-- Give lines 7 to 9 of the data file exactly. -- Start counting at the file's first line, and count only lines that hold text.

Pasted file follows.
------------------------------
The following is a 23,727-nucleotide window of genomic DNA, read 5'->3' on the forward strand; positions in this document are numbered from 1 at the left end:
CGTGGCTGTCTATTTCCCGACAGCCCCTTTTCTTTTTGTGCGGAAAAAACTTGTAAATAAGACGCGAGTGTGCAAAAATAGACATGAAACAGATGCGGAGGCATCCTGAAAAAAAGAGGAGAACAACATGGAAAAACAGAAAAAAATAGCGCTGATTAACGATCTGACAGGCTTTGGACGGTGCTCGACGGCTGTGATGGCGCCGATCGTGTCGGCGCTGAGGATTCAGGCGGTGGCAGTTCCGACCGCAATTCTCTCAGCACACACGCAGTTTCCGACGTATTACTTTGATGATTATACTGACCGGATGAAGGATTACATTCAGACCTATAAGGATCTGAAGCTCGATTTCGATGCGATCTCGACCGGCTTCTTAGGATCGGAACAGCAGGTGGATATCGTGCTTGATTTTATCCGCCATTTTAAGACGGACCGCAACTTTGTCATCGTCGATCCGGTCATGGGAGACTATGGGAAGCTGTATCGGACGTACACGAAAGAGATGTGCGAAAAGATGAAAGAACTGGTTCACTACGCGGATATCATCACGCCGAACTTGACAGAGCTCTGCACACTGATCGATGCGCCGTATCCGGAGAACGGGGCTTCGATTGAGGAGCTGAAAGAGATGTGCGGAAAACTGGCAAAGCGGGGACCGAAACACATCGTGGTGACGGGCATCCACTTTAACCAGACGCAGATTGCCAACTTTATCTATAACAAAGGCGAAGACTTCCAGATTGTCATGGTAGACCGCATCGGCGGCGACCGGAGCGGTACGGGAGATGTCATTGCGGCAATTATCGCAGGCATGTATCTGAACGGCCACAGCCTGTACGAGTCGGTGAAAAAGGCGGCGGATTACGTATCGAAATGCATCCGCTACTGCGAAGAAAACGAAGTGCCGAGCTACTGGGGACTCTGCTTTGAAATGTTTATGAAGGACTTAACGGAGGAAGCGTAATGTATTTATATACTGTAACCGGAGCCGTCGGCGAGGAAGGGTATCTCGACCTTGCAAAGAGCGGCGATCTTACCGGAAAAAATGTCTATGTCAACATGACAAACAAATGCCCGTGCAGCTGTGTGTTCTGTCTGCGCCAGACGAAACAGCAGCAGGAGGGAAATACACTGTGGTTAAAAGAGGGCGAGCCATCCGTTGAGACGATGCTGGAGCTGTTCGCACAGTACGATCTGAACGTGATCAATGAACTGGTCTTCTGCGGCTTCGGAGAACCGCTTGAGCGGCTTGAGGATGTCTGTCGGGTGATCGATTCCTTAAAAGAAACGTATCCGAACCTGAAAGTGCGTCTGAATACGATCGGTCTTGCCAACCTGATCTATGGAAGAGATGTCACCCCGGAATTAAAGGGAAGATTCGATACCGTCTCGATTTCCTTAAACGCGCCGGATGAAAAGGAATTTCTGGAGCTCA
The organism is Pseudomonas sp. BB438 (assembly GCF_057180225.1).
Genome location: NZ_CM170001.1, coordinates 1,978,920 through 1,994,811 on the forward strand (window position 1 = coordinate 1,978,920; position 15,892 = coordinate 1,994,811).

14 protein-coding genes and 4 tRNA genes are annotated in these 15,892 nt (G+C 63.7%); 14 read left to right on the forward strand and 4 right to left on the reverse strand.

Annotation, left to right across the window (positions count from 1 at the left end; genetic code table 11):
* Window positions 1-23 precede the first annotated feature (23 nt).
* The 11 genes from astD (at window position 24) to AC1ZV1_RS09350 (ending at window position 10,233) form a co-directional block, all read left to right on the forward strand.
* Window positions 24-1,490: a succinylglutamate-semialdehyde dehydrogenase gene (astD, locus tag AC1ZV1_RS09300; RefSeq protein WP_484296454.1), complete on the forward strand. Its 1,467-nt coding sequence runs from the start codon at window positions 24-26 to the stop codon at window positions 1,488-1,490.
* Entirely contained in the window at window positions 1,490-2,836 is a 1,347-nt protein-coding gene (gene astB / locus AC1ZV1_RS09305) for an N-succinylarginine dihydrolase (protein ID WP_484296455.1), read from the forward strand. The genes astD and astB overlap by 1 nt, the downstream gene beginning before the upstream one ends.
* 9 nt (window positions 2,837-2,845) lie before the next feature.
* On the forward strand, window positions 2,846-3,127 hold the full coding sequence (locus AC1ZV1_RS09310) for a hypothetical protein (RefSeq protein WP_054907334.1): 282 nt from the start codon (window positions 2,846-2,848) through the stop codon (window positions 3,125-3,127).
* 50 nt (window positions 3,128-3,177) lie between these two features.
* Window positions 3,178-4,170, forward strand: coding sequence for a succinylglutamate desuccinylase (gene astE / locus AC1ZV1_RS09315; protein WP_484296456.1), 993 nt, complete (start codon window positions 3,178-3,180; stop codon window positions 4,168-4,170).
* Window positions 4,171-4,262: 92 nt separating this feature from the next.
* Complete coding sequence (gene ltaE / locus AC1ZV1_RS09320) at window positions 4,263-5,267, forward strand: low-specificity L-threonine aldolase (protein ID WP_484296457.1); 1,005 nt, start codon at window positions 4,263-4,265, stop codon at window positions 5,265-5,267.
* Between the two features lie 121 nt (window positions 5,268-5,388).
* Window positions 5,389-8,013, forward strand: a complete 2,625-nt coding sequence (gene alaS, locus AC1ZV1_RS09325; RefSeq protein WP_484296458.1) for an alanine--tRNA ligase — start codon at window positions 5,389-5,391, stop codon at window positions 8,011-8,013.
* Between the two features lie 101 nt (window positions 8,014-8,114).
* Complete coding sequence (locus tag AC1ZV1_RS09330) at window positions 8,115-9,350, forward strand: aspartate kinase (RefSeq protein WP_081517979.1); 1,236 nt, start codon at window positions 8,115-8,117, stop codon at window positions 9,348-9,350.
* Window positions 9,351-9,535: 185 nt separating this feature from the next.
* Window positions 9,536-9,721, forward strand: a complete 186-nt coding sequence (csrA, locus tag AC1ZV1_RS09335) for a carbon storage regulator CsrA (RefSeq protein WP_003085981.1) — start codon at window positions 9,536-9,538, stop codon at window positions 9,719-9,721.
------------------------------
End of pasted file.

* Window positions 1-23 precede the first annotated feature (23 nt).
* The 11 genes from astD (at window position 24) to AC1ZV1_RS09350 (ending at window position 10,233) form a co-directional block, all read left to right on the forward strand.
* Window positions 24-1,490: a succinylglutamate-semialdehyde dehydrogenase gene (astD, locus tag AC1ZV1_RS09300; RefSeq protein WP_484296454.1), complete on the forward strand. Its 1,467-nt coding sequence runs from the start codon at window positions 24-26 to the stop codon at window positions 1,488-1,490.